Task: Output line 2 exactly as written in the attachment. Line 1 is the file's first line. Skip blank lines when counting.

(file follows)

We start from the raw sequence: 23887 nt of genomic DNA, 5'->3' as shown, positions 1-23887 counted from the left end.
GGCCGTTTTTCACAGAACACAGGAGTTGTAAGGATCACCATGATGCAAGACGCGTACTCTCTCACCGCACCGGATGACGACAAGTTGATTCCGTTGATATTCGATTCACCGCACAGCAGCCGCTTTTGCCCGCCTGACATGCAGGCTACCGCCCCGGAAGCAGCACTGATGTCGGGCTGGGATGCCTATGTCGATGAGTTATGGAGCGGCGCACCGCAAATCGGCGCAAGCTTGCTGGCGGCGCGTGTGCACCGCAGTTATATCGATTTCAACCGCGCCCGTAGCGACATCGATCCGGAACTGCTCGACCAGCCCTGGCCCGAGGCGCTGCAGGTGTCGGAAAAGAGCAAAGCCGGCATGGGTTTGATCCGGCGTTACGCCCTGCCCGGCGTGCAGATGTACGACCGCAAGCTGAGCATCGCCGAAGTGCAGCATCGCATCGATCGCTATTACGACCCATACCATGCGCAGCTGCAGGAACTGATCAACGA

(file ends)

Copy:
GGCCGTTTTTCACAGAACACAGGAGTTGTAAGGATCACCATGATGCAAGACGCGTACTCTCTCACCGCACCGGATGACGACAAGTTGATTCCGTTGATATTCGATTCACCGCACAGCAGCCGCTTTTGCCCGCCTGACATGCAGGCTACCGCCCCGGAAGCAGCACTGATGTCGGGCTGGGATGCCTATGTCGATGAGTTATGGAGCGGCGCACCGCAAATCGGCGCAAGCTTGCTGGCGGCGCGTGTGCACCGCAGTTATATCGATTTCAACCGCGCCCGTAGCGACATCGATCCGGAACTGCTCGACCAGCCCTGGCCCGAGGCGCTGCAGGTGTCGGAAAAGAGCAAAGCCGGCATGGGTTTGATCCGGCGTTACGCCCTGCCCGGCGTGCAGATGTACGACCGCAAGCTGAGCATCGCCGAAGTGCAGCATCGCATCGATCGCTATTACGACCCATACCATGCGCAGCTGCAGGAACTGATCAACGA